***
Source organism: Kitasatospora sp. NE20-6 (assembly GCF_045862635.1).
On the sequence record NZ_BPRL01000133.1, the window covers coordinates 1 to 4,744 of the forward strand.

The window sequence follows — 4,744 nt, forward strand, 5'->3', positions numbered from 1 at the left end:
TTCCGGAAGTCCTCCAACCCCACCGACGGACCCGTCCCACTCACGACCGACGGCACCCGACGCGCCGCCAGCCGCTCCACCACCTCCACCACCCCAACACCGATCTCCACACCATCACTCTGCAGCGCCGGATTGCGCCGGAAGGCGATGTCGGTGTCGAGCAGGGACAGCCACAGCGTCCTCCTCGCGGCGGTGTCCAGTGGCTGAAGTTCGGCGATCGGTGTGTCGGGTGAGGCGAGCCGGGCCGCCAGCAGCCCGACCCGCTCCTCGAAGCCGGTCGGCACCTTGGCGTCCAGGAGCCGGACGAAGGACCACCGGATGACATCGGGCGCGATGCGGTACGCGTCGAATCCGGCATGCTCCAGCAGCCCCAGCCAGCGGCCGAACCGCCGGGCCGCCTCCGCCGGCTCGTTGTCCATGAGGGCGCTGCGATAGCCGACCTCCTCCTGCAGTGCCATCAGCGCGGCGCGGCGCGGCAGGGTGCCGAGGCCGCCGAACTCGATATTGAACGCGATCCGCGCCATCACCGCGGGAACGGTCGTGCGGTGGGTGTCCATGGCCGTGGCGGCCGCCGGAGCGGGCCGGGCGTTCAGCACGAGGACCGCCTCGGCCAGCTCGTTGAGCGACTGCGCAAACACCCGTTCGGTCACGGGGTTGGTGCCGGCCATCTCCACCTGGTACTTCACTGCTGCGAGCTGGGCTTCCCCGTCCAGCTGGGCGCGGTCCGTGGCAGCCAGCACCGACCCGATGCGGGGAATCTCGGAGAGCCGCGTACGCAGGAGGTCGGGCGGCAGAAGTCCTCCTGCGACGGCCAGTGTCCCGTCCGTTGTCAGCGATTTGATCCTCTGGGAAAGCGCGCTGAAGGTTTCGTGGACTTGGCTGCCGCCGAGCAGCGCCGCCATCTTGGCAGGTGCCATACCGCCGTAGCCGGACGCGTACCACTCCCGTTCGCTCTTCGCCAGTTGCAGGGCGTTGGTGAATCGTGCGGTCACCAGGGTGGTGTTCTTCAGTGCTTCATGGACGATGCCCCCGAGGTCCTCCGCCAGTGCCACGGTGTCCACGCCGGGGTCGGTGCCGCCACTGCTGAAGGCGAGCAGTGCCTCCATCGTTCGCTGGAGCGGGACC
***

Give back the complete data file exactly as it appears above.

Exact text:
Source organism: Kitasatospora sp. NE20-6 (assembly GCF_045862635.1).
On the sequence record NZ_BPRL01000133.1, the window covers coordinates 1 to 4,744 of the forward strand.

The window sequence follows — 4,744 nt, forward strand, 5'->3', positions numbered from 1 at the left end:
TTCCGGAAGTCCTCCAACCCCACCGACGGACCCGTCCCACTCACGACCGACGGCACCCGACGCGCCGCCAGCCGCTCCACCACCTCCACCACCCCAACACCGATCTCCACACCATCACTCTGCAGCGCCGGATTGCGCCGGAAGGCGATGTCGGTGTCGAGCAGGGACAGCCACAGCGTCCTCCTCGCGGCGGTGTCCAGTGGCTGAAGTTCGGCGATCGGTGTGTCGGGTGAGGCGAGCCGGGCCGCCAGCAGCCCGACCCGCTCCTCGAAGCCGGTCGGCACCTTGGCGTCCAGGAGCCGGACGAAGGACCACCGGATGACATCGGGCGCGATGCGGTACGCGTCGAATCCGGCATGCTCCAGCAGCCCCAGCCAGCGGCCGAACCGCCGGGCCGCCTCCGCCGGCTCGTTGTCCATGAGGGCGCTGCGATAGCCGACCTCCTCCTGCAGTGCCATCAGCGCGGCGCGGCGCGGCAGGGTGCCGAGGCCGCCGAACTCGATATTGAACGCGATCCGCGCCATCACCGCGGGAACGGTCGTGCGGTGGGTGTCCATGGCCGTGGCGGCCGCCGGAGCGGGCCGGGCGTTCAGCACGAGGACCGCCTCGGCCAGCTCGTTGAGCGACTGCGCAAACACCCGTTCGGTCACGGGGTTGGTGCCGGCCATCTCCACCTGGTACTTCACTGCTGCGAGCTGGGCTTCCCCGTCCAGCTGGGCGCGGTCCGTGGCAGCCAGCACCGACCCGATGCGGGGAATCTCGGAGAGCCGCGTACGCAGGAGGTCGGGCGGCAGAAGTCCTCCTGCGACGGCCAGTGTCCCGTCCGTTGTCAGCGATTTGATCCTCTGGGAAAGCGCGCTGAAGGTTTCGTGGACTTGGCTGCCGCCGAGCAGCGCCGCCATCTTGGCAGGTGCCATACCGCCGTAGCCGGACGCGTACCACTCCCGTTCGCTCTTCGCCAGTTGCAGGGCGTTGGTGAATCGTGCGGTCACCAGGGTGGTGTTCTTCAGTGCTTCATGGACGATGCCCCCGAGGTCCTCCGCCAGTGCCACGGTGTCCACGCCGGGGTCGGTGCCGCCACTGCTGAAGGCGAGCAGTGCCTCCATCGTTCGCTGGAGCGGGACC